Don’t Be In A Rush To Go Green

A 70-tub flower room (courtesy of FarmaGrowers, South Africa)

Validate your water supplies and their stability. Verify that the water in your aeroponic or hydroponic feeds that get to your plants are clean and sterile. This is much easier in a step-by-step fashion than in a crisis debug mode once production is in progress. Be very cautious about incoming clone supplies. We will talk about this more in the next chapter on Integrated Pest Management but incoming clones are a top pest vector that can contaminate your entire facility.

Warehouse Versus Greenhouse Cultivation Spaces

As we started out, controlling your environment is your most important concern. We have seen success in both indoor rooms and greenhouses. The defining success factor is controlling humidity and temperature. Modern sealed controlled environment (CEA) greenhouses do this well and CEA is somewhat of a given for indoor grows. More details on this in the white paper.

Packaging these recommendations gets you to the perfect body for your Formula 1 race car. Now, you are ready to look at some of the mechanics of protecting your operation from pesky little critters and biologicals that can derail your operation and weaken your engine.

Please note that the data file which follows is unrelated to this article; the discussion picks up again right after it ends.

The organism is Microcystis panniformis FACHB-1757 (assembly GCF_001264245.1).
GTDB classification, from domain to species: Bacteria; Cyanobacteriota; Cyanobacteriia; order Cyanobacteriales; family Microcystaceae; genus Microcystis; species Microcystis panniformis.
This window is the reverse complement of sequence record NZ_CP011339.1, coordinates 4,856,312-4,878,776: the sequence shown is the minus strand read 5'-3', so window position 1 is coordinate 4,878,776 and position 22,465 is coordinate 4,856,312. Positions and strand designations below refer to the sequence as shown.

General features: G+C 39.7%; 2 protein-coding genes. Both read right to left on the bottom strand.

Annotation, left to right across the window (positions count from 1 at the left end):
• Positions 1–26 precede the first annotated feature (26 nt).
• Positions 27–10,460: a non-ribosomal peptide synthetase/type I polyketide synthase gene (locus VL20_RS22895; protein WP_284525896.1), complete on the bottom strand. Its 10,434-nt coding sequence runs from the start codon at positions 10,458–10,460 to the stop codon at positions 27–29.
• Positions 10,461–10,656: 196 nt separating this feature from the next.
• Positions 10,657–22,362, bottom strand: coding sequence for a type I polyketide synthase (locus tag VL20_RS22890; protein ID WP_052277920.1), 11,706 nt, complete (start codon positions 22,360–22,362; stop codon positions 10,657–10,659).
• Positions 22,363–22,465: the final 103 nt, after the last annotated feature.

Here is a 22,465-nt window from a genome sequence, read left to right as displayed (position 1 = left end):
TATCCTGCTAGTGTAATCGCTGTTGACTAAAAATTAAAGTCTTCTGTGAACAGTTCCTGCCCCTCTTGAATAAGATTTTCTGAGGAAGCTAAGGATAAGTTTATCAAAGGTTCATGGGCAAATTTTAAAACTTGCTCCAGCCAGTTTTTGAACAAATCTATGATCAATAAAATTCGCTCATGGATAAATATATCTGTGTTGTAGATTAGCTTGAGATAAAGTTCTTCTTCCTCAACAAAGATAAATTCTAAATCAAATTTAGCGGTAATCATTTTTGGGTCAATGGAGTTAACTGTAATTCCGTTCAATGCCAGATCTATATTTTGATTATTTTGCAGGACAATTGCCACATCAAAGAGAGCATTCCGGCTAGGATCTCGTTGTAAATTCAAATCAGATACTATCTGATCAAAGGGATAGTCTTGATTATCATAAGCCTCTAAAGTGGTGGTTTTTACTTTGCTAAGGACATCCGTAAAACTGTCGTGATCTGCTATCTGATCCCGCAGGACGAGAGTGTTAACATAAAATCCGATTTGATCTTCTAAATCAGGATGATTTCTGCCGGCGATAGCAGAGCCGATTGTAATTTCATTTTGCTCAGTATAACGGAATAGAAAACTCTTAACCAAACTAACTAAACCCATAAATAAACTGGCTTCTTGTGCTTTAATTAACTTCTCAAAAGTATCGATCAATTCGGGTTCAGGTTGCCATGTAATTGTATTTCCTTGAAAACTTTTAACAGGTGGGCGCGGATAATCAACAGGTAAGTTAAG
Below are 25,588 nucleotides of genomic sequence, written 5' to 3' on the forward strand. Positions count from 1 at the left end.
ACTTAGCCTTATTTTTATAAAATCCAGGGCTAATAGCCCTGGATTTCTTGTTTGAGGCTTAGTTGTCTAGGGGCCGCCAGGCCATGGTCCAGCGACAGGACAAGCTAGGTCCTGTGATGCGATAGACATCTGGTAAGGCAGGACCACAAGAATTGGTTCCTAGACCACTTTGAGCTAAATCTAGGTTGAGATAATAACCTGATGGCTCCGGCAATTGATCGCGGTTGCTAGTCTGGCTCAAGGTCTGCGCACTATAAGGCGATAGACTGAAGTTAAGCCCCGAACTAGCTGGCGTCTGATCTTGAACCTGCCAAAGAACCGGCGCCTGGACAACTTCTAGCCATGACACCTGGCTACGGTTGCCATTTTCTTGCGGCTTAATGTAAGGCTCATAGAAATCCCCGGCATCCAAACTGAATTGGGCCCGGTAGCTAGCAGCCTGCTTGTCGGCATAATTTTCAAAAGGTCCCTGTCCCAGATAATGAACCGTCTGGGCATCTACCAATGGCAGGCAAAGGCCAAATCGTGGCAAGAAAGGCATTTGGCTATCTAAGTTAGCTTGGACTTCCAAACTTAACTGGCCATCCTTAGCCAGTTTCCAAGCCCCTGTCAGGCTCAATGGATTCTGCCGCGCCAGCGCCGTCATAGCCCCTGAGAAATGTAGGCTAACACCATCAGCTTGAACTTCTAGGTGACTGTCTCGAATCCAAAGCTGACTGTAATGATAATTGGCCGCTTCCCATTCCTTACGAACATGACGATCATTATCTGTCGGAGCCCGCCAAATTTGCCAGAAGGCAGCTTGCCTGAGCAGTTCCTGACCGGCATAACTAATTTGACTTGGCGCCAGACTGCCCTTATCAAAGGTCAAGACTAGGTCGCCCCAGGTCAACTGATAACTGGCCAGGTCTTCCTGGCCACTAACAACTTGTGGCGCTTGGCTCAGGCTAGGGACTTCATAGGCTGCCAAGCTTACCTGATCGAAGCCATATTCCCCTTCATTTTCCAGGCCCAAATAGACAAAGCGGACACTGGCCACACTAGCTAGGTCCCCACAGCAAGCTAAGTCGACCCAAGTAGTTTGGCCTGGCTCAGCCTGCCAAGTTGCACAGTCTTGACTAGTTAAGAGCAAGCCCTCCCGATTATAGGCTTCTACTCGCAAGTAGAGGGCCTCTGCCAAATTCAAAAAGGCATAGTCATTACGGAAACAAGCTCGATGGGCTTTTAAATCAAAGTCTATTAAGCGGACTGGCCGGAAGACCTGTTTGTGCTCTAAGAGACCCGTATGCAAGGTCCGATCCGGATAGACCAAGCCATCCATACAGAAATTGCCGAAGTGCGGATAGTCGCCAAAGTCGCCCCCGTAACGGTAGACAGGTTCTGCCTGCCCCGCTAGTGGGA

Before we sign off this week, I wanted to highlight the ultimate build-out that we have seen so far.  Of course, there are many challengers that have done this well but at this point, FarmaGrowers in South Africa has the best thought out facility we have seen. They acquired Good Manufacturing Practice (GMP) & Good Agricultural & Collection Practice (GACP) certification early in their operations due to very well-thought-out designs. They are exporting to global markets without irradiation today. Certainly, many successful customers have beautifully thought-out operations and there are several upcoming facilities that offer amazing planning that will challenge for this crown, but for now. FarmaGrowers leads the pack in this aspect. See here for a walkthrough.

To download the complete guide and get to the beef quickly, please request the complete white paper Top Quality Cultivation Facilities here.

Stay tuned for Part 4 coming next week where we’ll discuss Integrated Pest Management.

Tissue Culture Cultivation Can Transform the Way We Grow Cannabis

By Max Jones, Dasya Petranova
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The cannabis industry is approaching a crossroads. While cultivators must ensure they are getting the greatest yield per square foot, an increasingly competitive landscape and sophisticated consumer means growers must also balance the need for volume with quality, consistent and award-winning cannabis strains.